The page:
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Libby Hakaraia & Tainui Stephens – Māoriland Film Festival and making moves in the film industry as Māori (#2)

Paperback Guerrillas podcast episode #2 Libby Hakaraia and Tainui Stephens: as well as their career journeys from a time when hearing Māori on primetime television was a dream, we talk about racism from ex-prime ministers, fighting against those trying to put our people in boxes, what it means to do the work you love, the importance of indigenous storytelling, being in control of the medium, and lots lots more.

I’m very grateful for my life, and I have to say it’s because I made a decision very early on because I had a hunger for the language… where the language was just a normal part of what you do. I pat myself on the back for dropping out of varsity..” – Tainui Stephens

Paperback Guerrillas Whānau exclusive: read my favourite taonga (treasured idea) from this kōrero on our Patreon page here.

In this episode, I sit down with Libby Hakaraia and Tainui Stephens in the Otaki sun. Libby and Tainui helped bring the Māoriland film festival to life. Māoriland Film Festival is the largest indigenous film festival in the southern hemisphere. Outside the festival, they’re both extremely prolific storytellers with massive careers on and off-screen through some of the most important shows in Aotearoa, especially for Māori. 
As well as their career journeys from a time when hearing Māori on primetime television was just a dream, we talk about racism from ex-prime ministers, fighting against those trying to put our people in boxes, what it means to do the work you love, the importance of indigenous storytelling, being in control of the medium, and lots, lots more. It was a fun conversation and we covered a lot of ground.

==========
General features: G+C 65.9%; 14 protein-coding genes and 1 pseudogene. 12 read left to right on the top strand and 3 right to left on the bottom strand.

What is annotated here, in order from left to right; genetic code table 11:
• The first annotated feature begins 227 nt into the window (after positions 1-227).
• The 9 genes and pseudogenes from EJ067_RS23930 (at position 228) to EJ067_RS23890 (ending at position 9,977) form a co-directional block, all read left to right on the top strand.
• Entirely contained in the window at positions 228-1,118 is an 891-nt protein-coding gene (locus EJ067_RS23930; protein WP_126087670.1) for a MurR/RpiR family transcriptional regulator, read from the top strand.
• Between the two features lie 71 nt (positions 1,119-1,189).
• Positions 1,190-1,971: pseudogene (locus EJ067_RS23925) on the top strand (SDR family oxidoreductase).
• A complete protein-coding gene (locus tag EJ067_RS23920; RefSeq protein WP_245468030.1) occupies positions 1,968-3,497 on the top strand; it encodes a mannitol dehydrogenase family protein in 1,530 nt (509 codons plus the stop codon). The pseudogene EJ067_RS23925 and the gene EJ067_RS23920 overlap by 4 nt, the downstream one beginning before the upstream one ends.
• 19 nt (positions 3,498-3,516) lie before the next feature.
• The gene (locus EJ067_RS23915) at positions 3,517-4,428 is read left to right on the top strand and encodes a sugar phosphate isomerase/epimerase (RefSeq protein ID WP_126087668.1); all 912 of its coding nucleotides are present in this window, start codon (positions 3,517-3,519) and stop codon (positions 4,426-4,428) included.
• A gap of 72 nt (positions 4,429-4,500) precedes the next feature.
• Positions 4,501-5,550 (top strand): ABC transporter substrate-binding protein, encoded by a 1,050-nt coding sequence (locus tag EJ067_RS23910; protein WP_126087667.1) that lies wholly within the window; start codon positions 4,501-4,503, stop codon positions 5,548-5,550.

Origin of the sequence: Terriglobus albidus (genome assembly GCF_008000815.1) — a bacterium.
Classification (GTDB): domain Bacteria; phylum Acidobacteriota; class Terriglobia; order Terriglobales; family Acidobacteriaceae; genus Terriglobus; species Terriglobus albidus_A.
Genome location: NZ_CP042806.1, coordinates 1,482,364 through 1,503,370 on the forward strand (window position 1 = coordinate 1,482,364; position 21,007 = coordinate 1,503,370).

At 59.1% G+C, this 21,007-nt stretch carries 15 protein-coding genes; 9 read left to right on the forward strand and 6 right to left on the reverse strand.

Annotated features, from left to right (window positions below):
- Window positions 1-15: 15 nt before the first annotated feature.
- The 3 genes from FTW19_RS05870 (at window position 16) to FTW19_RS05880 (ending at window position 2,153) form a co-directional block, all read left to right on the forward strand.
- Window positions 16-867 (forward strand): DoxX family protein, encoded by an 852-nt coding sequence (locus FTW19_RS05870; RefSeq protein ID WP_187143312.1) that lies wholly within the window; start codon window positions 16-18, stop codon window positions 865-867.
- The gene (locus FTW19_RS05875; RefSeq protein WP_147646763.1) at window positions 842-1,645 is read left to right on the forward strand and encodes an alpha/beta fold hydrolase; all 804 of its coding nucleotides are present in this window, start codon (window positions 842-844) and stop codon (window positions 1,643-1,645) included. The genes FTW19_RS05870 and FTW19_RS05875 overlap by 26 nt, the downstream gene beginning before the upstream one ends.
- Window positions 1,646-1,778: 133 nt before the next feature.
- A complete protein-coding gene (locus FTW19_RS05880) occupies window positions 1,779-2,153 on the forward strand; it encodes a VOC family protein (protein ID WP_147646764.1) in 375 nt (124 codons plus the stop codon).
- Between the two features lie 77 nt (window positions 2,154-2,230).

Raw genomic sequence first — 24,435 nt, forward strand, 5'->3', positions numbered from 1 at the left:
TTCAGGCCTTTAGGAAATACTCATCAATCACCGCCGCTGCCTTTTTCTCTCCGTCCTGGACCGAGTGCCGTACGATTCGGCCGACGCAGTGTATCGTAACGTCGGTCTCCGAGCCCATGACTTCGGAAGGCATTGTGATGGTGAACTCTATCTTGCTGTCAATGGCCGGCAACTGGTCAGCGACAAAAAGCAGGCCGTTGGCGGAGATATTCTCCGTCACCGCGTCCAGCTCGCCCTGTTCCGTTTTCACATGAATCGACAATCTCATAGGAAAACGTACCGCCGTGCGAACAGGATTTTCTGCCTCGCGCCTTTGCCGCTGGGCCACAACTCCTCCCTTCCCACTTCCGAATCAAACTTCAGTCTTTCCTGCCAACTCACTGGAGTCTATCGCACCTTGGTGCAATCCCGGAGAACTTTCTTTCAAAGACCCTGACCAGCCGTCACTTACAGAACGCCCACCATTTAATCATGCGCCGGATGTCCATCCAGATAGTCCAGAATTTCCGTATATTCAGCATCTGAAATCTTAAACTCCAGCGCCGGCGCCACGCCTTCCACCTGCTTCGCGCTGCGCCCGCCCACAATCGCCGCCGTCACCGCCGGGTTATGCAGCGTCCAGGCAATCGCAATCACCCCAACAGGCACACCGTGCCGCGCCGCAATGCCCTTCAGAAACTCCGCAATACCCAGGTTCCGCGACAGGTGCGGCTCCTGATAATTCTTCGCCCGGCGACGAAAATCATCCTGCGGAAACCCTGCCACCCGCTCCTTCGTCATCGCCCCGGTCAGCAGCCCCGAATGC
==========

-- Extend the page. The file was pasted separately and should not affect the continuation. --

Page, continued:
Enjoy!

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PS Māoriland film festival runs between March 18 – March 22 2020 and is an annual event. I highly recommend checking it out! For more information including movies and screen times, visit here: https://maorilandfilm.co.nz/

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Show notes:

  • Doing the work you love
  • How small-town Aotearoa shows the true personality of our country.
  • What it was like coming up in an era where Te Reo Māori in mainstream media was still a dream.
  • Why Māoriland film festival is important. 
  • How working together as a couple helps in your individual mahi.

Enjoyed the episode? Help us record more: If you want to help us share these conversations for positive change, please help by donating here: www.patreon.com/paperbackguerrillas

Reviews make our little podcast more visible to others who might benefit from the kōrero, so please leave a review. There are instructions on how to do so below.

Question: what was your favourite quote or lesson from this episode? Comment below and let us know!

Resources

Pukapuka/books we talked about:

The short stories Pera mentioned:

People Tainui & Libby mentioned:

As always, he mihi nui, a big thank you, to Patrick Ryan for the audio magic, and Trek One for the choice intro music (you can hear more of his music on Spotify here.)

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